Rick Pitino is one step closer to setting foot back in the state of Kentucky.
After admitting to using a racial slur, “Papa John” Schnatter has resigned from his position on the UofL board of trustees.
Forbes released a report this morning, saying the Papa John’s founder and ex-CEO used the N-word on a conference call with marketing agency Laundry Service back in May.
This afternoon, Schnatter released the following statement to Fox News and resigned from the UofL BOT soon thereafter.
“News reports attributing the use of inappropriate and hurtful language to me during a media training session regarding race are true,” John Schnatter said. “Regardless of the context, I apologize. Simply stated, racism has no place in our society.”
UofL board chairman David Grissom released the following statement about Papa John’s resignation:
JUST IN: Schnatter resigns from UofL board of trustees: pic.twitter.com/LdDa6x0CJL
— Joe Sonka ? (@joesonka) July 11, 2018
Schnatter stepped down as CEO of Papa John’s back in December following backlash of comments made about NFL players kneeling during the national anthem. At the time, he said those participating in anthem protests hurt his sales at Papa John’s, a National Football League sponsor and advertiser.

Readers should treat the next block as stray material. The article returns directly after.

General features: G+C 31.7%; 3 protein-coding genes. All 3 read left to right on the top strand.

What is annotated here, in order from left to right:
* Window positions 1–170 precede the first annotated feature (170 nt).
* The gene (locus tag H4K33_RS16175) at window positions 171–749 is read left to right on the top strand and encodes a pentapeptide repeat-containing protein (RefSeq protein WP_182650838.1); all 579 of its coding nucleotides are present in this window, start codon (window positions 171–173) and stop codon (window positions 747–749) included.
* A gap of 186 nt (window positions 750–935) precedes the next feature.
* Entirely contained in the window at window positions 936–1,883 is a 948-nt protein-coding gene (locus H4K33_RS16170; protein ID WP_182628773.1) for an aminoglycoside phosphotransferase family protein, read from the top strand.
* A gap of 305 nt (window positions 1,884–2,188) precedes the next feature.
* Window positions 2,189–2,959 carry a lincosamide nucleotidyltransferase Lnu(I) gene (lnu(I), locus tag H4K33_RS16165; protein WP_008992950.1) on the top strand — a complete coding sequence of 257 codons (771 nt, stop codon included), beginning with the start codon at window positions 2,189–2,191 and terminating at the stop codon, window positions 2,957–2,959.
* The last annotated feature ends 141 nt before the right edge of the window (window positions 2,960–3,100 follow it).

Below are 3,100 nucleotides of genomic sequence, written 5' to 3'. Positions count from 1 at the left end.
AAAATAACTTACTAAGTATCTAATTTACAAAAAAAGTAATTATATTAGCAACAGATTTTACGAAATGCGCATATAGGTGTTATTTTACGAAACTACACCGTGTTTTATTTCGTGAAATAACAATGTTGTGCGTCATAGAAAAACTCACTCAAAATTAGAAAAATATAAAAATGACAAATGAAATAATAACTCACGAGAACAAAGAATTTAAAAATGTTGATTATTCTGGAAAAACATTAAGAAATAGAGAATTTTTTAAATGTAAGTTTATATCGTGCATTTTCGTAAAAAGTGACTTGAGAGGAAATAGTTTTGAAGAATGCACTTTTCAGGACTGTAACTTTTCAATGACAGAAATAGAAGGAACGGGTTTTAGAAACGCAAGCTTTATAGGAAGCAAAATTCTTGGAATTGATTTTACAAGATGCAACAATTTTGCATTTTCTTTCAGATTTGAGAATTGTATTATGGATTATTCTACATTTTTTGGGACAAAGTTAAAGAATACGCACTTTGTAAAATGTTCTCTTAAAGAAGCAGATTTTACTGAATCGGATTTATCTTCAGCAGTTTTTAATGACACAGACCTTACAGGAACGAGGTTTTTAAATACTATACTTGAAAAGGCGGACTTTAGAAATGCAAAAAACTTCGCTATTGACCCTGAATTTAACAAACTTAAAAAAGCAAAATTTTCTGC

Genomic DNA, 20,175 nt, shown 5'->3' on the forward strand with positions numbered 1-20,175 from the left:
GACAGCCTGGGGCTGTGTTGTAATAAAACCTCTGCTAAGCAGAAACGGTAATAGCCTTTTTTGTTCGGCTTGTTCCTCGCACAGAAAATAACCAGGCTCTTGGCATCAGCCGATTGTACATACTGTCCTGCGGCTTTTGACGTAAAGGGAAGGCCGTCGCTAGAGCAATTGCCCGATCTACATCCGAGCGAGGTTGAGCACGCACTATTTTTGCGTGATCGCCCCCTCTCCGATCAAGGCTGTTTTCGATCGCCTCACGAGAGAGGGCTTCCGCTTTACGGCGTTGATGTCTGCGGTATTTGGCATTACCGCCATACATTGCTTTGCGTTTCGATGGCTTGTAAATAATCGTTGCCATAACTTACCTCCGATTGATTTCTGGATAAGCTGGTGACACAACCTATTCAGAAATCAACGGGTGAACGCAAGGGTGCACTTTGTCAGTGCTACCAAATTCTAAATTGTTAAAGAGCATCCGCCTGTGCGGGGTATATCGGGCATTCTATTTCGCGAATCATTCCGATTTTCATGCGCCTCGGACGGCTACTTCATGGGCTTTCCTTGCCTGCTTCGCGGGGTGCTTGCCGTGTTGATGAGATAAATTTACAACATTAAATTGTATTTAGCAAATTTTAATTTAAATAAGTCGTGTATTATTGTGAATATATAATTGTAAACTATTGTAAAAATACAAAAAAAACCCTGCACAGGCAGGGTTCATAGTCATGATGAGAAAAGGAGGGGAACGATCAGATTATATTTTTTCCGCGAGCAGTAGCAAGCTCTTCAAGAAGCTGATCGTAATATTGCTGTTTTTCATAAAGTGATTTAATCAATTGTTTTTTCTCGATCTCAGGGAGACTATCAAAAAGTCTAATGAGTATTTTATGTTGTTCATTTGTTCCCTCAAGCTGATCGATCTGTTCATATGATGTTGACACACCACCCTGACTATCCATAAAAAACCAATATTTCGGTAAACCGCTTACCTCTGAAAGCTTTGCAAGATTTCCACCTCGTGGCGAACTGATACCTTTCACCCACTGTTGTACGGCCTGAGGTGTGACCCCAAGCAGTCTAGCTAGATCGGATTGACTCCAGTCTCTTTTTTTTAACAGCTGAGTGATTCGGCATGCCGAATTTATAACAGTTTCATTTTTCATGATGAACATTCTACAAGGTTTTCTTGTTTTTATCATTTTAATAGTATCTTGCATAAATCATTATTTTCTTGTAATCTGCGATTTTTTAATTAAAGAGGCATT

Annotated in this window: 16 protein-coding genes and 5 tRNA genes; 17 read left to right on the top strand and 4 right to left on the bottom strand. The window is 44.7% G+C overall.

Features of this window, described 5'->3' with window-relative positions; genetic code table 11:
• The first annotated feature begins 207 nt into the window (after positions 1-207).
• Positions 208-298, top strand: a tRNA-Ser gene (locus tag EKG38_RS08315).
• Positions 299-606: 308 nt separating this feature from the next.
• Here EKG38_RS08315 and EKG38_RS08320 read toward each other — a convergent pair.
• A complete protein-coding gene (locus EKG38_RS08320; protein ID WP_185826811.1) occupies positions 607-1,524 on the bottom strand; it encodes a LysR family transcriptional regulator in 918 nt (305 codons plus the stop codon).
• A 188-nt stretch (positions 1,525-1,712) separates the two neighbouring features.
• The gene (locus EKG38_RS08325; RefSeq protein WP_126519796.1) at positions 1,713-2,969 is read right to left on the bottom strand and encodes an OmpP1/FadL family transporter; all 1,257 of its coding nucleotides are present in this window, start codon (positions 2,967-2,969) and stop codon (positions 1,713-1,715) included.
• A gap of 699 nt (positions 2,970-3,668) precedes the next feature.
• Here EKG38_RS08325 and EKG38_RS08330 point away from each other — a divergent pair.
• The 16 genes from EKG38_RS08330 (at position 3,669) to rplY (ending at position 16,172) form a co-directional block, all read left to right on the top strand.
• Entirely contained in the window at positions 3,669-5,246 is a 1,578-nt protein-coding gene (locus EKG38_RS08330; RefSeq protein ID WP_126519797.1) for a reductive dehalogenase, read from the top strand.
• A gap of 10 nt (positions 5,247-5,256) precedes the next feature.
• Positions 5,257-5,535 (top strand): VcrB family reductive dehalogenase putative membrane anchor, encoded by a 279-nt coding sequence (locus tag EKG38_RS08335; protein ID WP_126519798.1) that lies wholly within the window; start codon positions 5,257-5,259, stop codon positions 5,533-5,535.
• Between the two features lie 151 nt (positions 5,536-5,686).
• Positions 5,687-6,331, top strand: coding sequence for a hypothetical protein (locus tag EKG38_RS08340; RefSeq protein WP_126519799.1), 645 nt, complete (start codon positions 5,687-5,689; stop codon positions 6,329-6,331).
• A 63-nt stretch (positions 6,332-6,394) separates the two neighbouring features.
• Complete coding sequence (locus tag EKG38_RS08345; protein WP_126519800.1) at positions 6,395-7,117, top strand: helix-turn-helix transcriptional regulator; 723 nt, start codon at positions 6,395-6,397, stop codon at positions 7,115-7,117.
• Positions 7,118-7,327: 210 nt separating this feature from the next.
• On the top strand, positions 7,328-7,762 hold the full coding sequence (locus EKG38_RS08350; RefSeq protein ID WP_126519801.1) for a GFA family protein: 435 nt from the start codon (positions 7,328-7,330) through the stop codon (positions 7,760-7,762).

Former Louisville head coach Rick Pitino has been adamant about never returning to Kentucky, specifically for the Oaks and Kentucky Derby, until both Schnatter and Grissom resigned from their positions on the board of trustees.
“I will not (go to Churchill Downs),” Pitino said, “unless (chairman) David Grissom and the pizza guy, Papa John (Schnatter), retire from the (university’s) board of trustees. Then, I’ll be there.”
Pitino said he was “very humiliated, very hurt” by Schnatter’s past comments about him, who scoffed at the idea of coaches attending board meetings.
“I have a problem with coaches coming to trustees meetings,” Pitino quoted Schnatter as saying. “What’s next, the women’s volleyball coach coming in there?” The former Louisville head coach also said the board of trustees, led by Schnatter in particular, didn’t want him there any longer and “rushed to judgment on a lot of things.”
“You give your heart and soul,” Pitino told the Courier-Journal back in December. “You love the place and all of a sudden you’re asked to leave without an explanation. It’s very hurtful. The only reason I’m not as bitter as I should be is I don’t believe these people (on the board of trustees) are the University of Louisville.”
One down, one to go.
And with that, Papa is no longer in the house.